artery and nerve are close together, and distinction from classical PNS can be challenging. To conclude, we would like to highlight this unique feature of perivascular spread of ACC in a minor salivary gland tumour as a clue to aid clinicians and radiologists to accurately diagnose and stage the tumour, and plan the appropriate surgical strategy.

Learning points ▸ Adenoid cystic carcinoma (ACC) is a rare, malignant tumour of secretory glands, having a propensity for perineural and perivascular invasion. ▸ Perineural extension of the tumour is a well-recognised feature of ACC and is associated with increased locoregional recurrence. ▸ We document a unique presentation of ACC, occurring as a cuff of tumour mass extending along a vessel. ▸ A high index of suspicion is warranted for the possibility of adenoid cystic carcinoma in the setting of a mass showing extension along a blood vessel, and this clue could provide accurate preoperative surgical mapping, staging and prognosis. Acknowledgements The authors would like to express our gratitude to Dr Rajagopal Kadavigere for his constant support in preparation of this manuscript. Contributors SK diagnosed the condition and conceptualised the idea of the manuscript, and all the authors contributed to design, literature search and final editing of the manuscript. Competing interests None declared. Patient consent Obtained. Provenance and peer review Not commissioned; externally peer reviewed.




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Chummun S, McLean NR, Kelly CG, et al. Adenoid cystic carcinoma of the head and neck. Br J Plast Surg 2001;54:476–80. Hellquist H, Skalova A. Adenoid cystic carcinoma. Histopathology of the salivary glands. Heidelberg: Springer Berlin, 2014:221–60. [cited 26 Apr 2015]. http://link. Batsakis JG, Luna MA, el-Naggar A. Histopathologic grading of salivary gland neoplasms: III. Adenoid cystic carcinomas. Ann Otol Rhinol Laryngol 1990;99:1007–9. Shimamoto H, Chindasombatjaroen J, Kakimoto N, et al. Perineural spread of adenoid cystic carcinoma in the oral and maxillofacial regions: evaluation with contrast-enhanced CT and MRI. Dentomaxillofac Radiol 2012;41:143–51. Ko YH, Lee MA, Hong YS, et al. Prognostic factors affecting the clinical outcome of adenoid cystic carcinoma of the head and neck. Jpn J Clin Oncol 2007;37:805–11. Hutcheson JA, Vural E, Korourian S, et al. Neural cell adhesion molecule expression in adenoid cystic carcinoma of the head and neck. Laryngoscope 2000;110:946–8. Hao L, Xiao-lin N, Qi C, et al. Nerve growth factor and vascular endothelial growth factor: retrospective analysis of 63 patients with salivary adenoid cystic carcinoma. Int J Oral Sci 2010;2:35–44.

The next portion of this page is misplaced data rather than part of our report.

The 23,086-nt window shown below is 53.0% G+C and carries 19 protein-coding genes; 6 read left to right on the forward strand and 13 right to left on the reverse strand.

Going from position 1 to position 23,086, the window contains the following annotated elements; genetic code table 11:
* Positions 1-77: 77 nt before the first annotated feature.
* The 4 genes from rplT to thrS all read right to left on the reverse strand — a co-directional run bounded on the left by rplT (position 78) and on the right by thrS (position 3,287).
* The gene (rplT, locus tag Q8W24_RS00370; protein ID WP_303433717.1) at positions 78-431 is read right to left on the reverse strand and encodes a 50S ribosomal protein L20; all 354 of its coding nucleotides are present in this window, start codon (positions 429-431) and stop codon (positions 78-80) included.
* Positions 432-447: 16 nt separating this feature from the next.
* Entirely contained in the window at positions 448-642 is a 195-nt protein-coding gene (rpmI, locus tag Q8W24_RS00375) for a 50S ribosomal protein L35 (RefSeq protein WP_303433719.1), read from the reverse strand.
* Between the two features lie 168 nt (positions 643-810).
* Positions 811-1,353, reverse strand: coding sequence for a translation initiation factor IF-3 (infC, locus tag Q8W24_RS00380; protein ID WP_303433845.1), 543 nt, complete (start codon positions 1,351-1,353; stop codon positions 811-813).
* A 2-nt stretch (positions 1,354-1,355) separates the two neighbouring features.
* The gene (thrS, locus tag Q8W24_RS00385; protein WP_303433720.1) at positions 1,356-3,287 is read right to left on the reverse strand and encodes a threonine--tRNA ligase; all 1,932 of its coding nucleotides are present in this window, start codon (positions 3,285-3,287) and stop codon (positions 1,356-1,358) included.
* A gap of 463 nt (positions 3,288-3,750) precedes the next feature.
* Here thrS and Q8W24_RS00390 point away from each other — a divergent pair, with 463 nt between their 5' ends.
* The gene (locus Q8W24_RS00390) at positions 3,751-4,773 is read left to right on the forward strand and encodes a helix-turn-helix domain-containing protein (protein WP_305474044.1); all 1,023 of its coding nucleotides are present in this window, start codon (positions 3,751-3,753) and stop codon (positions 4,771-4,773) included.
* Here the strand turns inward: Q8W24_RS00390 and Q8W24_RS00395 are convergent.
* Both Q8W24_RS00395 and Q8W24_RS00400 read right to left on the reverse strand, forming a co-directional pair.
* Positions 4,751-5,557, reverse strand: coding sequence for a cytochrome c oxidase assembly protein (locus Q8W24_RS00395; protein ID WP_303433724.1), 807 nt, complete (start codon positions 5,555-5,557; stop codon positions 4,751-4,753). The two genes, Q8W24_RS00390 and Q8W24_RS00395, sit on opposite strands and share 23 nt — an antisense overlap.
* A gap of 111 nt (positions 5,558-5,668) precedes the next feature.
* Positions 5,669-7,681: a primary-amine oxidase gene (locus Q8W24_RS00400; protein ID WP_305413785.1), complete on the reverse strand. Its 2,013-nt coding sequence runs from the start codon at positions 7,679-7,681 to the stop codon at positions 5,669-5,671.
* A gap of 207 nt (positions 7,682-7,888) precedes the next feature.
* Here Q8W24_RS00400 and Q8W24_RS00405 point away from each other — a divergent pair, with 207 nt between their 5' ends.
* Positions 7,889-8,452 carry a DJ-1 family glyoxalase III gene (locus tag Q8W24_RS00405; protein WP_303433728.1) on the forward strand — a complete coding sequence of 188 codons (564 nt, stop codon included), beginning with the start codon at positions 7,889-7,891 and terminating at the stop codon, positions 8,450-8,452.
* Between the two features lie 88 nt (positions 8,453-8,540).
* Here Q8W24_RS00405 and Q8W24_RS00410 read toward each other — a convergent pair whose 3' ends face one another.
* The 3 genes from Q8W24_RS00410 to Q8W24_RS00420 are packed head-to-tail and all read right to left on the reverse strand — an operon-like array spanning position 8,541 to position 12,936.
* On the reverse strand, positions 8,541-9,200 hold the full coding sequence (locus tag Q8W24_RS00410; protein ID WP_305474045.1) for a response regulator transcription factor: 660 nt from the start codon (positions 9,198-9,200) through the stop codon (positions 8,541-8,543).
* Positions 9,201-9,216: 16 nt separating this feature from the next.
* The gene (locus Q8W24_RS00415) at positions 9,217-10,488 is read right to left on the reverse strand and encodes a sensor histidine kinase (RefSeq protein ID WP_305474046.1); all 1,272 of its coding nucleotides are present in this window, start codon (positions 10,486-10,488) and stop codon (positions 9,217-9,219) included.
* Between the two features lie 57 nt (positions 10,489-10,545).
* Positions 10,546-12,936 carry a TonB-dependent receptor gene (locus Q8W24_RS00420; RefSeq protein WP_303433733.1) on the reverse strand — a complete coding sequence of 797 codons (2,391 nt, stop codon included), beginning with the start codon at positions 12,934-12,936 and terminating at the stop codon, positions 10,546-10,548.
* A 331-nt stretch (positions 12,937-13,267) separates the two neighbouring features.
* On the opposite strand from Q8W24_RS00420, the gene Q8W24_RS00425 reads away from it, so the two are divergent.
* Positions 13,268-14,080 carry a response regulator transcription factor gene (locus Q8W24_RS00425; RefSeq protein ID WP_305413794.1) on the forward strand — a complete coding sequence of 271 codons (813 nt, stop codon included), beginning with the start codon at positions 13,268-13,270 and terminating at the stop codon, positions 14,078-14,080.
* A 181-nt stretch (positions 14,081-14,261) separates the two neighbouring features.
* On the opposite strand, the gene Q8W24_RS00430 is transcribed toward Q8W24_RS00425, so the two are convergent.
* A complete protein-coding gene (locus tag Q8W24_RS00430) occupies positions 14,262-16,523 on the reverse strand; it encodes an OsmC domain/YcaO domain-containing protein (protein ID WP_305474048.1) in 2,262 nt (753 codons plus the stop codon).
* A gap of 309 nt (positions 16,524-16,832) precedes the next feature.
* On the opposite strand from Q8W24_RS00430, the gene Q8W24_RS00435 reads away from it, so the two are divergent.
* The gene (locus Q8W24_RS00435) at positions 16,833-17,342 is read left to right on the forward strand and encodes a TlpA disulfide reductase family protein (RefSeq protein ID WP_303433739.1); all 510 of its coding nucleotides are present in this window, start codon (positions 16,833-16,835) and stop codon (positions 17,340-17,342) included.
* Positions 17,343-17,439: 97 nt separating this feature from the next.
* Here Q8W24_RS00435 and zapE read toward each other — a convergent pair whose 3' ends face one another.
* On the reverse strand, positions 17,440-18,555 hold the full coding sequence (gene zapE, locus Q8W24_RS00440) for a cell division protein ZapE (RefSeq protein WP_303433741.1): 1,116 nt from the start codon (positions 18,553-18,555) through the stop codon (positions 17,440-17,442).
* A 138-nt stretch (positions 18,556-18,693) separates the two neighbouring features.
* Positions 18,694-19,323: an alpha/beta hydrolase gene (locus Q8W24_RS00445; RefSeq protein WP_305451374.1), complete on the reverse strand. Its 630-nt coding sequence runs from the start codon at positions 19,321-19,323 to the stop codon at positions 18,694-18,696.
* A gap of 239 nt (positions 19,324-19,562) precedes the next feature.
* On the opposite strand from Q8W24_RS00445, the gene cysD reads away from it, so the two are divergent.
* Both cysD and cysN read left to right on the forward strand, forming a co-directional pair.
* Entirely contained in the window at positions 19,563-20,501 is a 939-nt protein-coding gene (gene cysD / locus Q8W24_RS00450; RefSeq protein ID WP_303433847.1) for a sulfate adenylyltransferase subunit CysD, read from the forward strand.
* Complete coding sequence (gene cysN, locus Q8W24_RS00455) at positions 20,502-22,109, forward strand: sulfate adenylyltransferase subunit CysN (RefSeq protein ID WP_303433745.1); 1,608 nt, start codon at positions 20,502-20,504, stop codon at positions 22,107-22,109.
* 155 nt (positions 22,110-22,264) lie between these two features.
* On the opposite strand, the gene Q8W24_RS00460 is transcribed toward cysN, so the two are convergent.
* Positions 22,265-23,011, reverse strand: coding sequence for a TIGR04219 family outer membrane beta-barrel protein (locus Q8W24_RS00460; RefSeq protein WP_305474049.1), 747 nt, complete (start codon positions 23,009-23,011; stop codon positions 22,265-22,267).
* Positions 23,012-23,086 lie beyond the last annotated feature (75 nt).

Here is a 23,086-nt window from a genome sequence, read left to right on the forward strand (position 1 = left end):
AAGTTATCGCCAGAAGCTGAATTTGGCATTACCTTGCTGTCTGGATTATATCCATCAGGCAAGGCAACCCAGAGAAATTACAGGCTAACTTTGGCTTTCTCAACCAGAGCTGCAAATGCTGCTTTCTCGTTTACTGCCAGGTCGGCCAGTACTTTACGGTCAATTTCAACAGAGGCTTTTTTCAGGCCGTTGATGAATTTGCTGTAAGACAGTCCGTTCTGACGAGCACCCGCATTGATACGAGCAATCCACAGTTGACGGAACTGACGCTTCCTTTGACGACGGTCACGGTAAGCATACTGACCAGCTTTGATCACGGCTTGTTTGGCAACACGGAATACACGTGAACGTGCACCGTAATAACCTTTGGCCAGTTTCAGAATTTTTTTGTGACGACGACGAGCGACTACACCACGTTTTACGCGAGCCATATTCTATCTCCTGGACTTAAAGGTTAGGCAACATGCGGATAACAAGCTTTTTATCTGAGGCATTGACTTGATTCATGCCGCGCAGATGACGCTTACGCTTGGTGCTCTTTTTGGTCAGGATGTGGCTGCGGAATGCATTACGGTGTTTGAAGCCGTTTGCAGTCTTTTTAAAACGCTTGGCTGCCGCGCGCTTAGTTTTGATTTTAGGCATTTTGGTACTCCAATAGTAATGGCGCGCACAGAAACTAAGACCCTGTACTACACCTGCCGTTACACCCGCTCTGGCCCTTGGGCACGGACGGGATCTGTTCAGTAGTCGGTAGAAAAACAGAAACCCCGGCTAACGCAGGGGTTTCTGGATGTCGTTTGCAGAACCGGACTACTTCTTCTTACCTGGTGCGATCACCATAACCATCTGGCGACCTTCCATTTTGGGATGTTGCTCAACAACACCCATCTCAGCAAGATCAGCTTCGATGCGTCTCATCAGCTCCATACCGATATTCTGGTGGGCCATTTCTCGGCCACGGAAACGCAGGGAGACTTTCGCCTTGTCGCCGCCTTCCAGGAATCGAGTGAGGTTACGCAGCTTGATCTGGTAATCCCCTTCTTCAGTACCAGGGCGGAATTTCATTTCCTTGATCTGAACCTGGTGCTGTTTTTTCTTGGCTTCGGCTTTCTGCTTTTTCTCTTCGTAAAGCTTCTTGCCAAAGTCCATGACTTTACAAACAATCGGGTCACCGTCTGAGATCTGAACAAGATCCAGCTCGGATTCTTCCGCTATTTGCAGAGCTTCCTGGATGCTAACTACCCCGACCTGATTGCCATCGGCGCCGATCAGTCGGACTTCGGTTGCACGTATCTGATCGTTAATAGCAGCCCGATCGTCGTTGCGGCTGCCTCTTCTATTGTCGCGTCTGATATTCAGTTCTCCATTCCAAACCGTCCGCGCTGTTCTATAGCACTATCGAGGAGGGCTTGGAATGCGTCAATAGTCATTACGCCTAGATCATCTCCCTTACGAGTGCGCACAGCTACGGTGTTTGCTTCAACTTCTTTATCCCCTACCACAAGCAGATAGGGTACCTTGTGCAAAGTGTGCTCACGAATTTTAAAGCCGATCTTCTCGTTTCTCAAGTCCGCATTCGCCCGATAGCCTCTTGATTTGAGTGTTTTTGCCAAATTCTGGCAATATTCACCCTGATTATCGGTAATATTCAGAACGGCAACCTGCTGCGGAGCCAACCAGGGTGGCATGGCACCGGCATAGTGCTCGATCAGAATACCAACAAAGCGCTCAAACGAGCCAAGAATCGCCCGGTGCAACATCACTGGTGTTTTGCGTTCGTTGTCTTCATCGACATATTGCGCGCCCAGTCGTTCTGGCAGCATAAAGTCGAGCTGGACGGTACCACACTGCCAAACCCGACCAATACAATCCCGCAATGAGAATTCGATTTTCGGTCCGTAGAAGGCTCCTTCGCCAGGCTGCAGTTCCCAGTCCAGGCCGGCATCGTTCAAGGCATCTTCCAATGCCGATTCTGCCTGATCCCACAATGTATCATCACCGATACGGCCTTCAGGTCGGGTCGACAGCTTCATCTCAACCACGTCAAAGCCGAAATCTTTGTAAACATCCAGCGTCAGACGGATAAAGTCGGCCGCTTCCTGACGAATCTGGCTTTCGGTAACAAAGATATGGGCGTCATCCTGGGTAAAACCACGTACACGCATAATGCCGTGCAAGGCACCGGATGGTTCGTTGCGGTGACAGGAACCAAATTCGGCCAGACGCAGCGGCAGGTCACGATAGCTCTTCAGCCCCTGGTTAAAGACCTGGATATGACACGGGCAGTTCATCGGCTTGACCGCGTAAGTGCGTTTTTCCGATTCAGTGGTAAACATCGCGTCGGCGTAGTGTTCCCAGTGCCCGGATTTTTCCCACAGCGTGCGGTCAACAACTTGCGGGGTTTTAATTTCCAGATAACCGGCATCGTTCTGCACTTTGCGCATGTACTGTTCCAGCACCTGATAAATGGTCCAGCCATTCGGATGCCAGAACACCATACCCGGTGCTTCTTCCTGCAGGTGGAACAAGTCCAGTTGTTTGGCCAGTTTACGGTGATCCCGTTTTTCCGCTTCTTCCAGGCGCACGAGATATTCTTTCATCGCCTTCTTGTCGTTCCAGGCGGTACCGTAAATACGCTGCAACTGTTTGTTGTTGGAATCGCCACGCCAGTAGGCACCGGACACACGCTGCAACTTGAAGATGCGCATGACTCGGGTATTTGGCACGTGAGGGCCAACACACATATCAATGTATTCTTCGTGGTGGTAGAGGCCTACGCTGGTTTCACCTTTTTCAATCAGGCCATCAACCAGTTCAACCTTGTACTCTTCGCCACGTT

Kumar S, et al. BMJ Case Rep 2015. doi:10.1136/bcr-2015-210969

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Kumar S, et al. BMJ Case Rep 2015. doi:10.1136/bcr-2015-210969


Perivascular spread of adenoid cystic carcinoma: a novel imaging sign.